The LTC1406’s inputs are truly differential; they will always convert the difference between AIN+ and AIN–. The maximum output code (1111 1111) occurs when AIN+ – (AIN–) = 1V and the minimum output code (0000 0000) occurs when AIN+ – (AIN–) = –1V. These differential inputs also have outstanding common mode rejection, so that any noise or unwanted signal that is common to both inputs will be rejected. However, the inputs need not be driven differentially to achieve good performance. If a differential signal is present, the differential inputs can be connected directly. If the input signal is single ended, there is no need for a complicated transformer to create a differential signal; the LTC1406 will handle a single-ended signal as easily as a differential signal. The AIN– input can be tied to a common mode voltage and AIN+ becomes the signal input, with a ±1V span centered around AIN–. Again, to simplify the hookup AIN– can be connected to VREF resulting in an input span of 1.5V–3.5V as shown in Figure 2a.
Rail-to-Rail Common Mode
Another nice feature of the LTC1406 input structure is that the inputs have a common mode range that extends to either rail. In single-ended mode, the 2V input span can extend from 0V–2V to 3V–5V. The ±1V differential-input span can also extend between the rails. This allows for direct coupling to a wide range of inputs without any additional circuitry. In addition, the input can be AC coupled to allow for a 2V input span centered around virtually any common mode voltage (see Figure 2b).
Keys to Using High Speed ADCs
The LTC1406 uses an internal sample-and-hold and a pipeline quantizing architecture to convert an analog signal to an 8-bit parallel output. The input is sampled on the falling clock edge, converted into an internal differential voltage and fed into a comparator to determine the most significant bit. The result of that decision is subtracted from the sample and the residue is multiplied by two and then passed on to the next stage via a similar sample-and-hold. This continues down the eight pipeline stages. The comparator outputs are then combined in a digital error-correction circuit into an 8-bit parallel word. Figure 3 is a block diagram of the LTC1406.
The one-bit-per-stage pipeline architecture of the LTC1406 is very similar to the half-flash or subranging architecture (sometimes also referred to as pipeline, the difference being the number of bits determined in each comparator cycle) used in other 8-bit, 20MHz converters. However, if you are more familiar with the successive approximation register (SAR) architecture used in many lower speed, higher resolution converters (including most of Analog Devices' converters), there are some things you need to know about high speed ADCs.
Almost all high speed converters have latency in the output data. This is defined as the delay, usually expressed as a number of clock cycles, from the sampling of the analog input to the appearance of the conversion data on the digital outputs. The most common architecture for 8-bit, 20MHz converters, the half-flash, typically has a delay of 2.5 clock cycles. The data latency of the LTC1406, as well as other 8-bit, one-bit-per-stage, pipeline converters, is five clock cycles. Each falling clock edge samples the input and starts a conversion. The digital representation of that sample will be available as an 8-bit parallel word following the fifth falling edge after the start of conversion. So although each conversion takes five clock cycles, a new conversion result is available on each falling edge. Figure 4 clearly illustrates the relationship between the sampled analog input and when the output data is available.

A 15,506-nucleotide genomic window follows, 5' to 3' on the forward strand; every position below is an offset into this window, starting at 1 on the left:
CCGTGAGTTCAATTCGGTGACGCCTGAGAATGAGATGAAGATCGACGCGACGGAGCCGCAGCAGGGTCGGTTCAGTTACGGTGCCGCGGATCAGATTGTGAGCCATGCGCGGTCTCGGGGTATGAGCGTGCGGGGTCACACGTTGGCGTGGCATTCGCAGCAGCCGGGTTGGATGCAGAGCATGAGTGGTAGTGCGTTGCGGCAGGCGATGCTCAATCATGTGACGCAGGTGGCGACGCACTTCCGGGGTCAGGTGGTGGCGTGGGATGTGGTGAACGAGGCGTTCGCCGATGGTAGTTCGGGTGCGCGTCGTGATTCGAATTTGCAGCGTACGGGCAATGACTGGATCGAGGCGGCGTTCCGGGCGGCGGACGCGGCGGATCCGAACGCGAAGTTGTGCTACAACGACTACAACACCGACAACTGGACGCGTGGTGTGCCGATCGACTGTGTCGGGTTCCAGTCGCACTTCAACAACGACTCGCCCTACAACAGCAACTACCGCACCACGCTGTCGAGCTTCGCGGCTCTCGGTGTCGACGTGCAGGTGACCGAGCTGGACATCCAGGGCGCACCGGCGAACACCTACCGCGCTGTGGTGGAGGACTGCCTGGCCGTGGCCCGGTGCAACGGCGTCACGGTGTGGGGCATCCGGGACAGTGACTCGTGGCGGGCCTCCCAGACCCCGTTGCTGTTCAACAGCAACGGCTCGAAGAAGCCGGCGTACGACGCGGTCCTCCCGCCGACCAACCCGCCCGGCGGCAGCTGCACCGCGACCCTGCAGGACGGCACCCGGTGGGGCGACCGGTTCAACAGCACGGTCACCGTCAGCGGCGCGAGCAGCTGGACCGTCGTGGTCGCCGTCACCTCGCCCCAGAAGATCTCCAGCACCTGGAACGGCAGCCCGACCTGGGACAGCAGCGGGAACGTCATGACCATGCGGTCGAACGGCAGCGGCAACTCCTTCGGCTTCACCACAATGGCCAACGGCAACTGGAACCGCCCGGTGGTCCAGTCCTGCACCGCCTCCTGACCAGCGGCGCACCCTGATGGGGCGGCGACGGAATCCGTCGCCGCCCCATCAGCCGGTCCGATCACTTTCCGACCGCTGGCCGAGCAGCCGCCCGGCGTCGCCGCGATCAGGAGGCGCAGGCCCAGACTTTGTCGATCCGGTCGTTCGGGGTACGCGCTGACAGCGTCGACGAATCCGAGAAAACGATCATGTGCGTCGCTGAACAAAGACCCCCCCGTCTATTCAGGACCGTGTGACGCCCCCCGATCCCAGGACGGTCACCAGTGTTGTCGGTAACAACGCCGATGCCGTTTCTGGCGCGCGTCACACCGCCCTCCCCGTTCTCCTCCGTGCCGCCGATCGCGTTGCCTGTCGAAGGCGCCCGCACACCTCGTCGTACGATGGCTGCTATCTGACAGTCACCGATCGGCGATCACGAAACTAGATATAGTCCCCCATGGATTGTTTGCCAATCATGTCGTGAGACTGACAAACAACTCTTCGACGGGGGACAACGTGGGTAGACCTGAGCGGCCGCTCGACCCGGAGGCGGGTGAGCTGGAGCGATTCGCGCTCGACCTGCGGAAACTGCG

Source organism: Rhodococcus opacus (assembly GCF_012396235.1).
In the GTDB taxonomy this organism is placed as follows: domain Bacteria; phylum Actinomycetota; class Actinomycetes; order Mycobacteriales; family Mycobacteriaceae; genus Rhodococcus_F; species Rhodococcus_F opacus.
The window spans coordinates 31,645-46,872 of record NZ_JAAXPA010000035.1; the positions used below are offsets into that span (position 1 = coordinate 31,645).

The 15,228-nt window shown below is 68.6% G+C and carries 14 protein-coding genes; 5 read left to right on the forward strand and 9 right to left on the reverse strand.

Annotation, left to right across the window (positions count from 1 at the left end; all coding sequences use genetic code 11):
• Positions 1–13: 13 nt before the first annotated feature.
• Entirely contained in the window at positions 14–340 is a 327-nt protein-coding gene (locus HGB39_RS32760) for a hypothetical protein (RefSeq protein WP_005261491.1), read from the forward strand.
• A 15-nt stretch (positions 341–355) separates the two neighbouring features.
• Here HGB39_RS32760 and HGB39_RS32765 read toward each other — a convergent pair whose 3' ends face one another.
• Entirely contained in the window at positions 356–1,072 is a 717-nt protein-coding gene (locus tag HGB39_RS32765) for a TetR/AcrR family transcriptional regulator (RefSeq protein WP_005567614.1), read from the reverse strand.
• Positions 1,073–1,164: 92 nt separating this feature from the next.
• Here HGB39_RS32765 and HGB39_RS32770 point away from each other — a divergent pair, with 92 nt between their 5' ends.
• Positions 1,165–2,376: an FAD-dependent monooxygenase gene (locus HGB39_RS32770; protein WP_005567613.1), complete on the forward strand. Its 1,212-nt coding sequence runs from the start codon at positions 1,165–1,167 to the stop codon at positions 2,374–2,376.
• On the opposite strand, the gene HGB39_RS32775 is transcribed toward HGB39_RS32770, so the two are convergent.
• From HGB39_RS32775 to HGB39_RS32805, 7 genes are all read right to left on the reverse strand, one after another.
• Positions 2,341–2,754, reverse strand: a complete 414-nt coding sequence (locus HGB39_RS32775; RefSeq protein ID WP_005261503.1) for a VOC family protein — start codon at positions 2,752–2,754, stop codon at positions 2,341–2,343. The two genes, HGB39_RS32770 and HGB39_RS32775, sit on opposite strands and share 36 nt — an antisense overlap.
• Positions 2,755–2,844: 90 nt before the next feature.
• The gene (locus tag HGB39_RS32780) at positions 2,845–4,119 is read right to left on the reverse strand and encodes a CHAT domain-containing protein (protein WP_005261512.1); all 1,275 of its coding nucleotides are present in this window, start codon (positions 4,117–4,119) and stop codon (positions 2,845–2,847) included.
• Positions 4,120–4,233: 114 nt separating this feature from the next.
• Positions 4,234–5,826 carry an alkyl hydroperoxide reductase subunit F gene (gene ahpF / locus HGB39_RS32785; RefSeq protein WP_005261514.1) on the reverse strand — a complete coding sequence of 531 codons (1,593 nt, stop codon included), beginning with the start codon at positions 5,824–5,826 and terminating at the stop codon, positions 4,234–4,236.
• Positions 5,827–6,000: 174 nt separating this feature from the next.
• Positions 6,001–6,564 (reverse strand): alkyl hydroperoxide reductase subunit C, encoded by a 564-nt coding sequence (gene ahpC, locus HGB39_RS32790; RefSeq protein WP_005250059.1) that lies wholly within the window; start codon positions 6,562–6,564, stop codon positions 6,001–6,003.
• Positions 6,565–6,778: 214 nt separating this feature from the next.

Another important consideration when using a high speed converter is the sampling clock. Most high speed converters use both phases of the clock, so it is critical to maintain a 50% duty cycle. During each clock phase, half of the stages of the ADC are sampling and half are amplifying. At conversion speeds below the maximum conversion rate, the duty cycle can deviate from 50% with no degradation in performance. At the maximum conversion rate it is important to maintain a 50% duty cycle clock. It is also important to provide a clock that has low jitter and fast rise and fall times (<2ns).
Finally, much of the internal circuitry operates dynamically, resulting in two important consequences. First, as with most high speed ADCs, there is a lower limit on the conversion speed. The minimum conversion speed of the LTC1406 is 10kHz. Second, some high speed ADCs, including the LTC1406, are dynamically biased and the bias must be periodically refreshed. Under normal, free-running conversion conditions, the bias is refreshed during each clock cycle. However, when power is first applied or the clock stops for longer than 100µs (for example, in Shutdown mode), the part must typically be clocked for 20 clock cycles at a sample rate of greater than 10kHz before the output data will be valid.
Easy, Clean, Small Layout
One of the reasons that high speed converters can difficult to use is that the board layout becomes extremely critical for high input frequencies. The layout in Figure 5 shows how easy it is to get a clean, tight layout using the LTC1406 even when connecting the output logic to the digital supply and ground—it’s almost automatic. It also illustrates the advantage of the tiny GN-24 package relative to the standard SO-24. The pinout is designed for a smooth flow from analog input signal to digital output. All of the supplies, reference, and analog inputs are located on one side of the part and the clock input and digital data outputs are on the other. This allows for easy separation of the analog and digital ground planes and helps to prevent digital noise from coupling into the analog inputs. As mentioned earlier, the LTC1406 requires very few external components and the pinout is designed to allow the bypass capacitors to be located very close to the package. This close bypassing minimizes lead inductance and sensitivity to currents flowing in the ground plane, which can be critical when the whole system is clocking at 20MHz.
Clean, Wideband Undersampling Performance
All of the features and advantages of the LTC1406 wouldn’t mean a thing without outstanding performance. Fortunately, the LTC1406 has it. Extremely low noise combined with low distortion and wide input bandwidth make the LTC1406 a great performer over an extremely wide range of input frequencies. As shown in Figure 1, the signal-to-(noise + distortion) ratio stays nearly flat out to 10MHz. Figure 6 shows a FFT plot for an input frequency of 30MHz and provides an even clearer picture of the low distortion and high spurious free dynamic range for frequencies beyond the Nyquist frequency of 10MHz.
The LTC1406 has everything high speed designers need: wide input bandwidth, great high frequency and undersampling performance, the smallest package of any 8-bit, 20MHz converter available and a host of features that make it easy to use and easy to get maximum performance. Analog Devices and the LTC1406 will be welcome additions to high speed data conversion.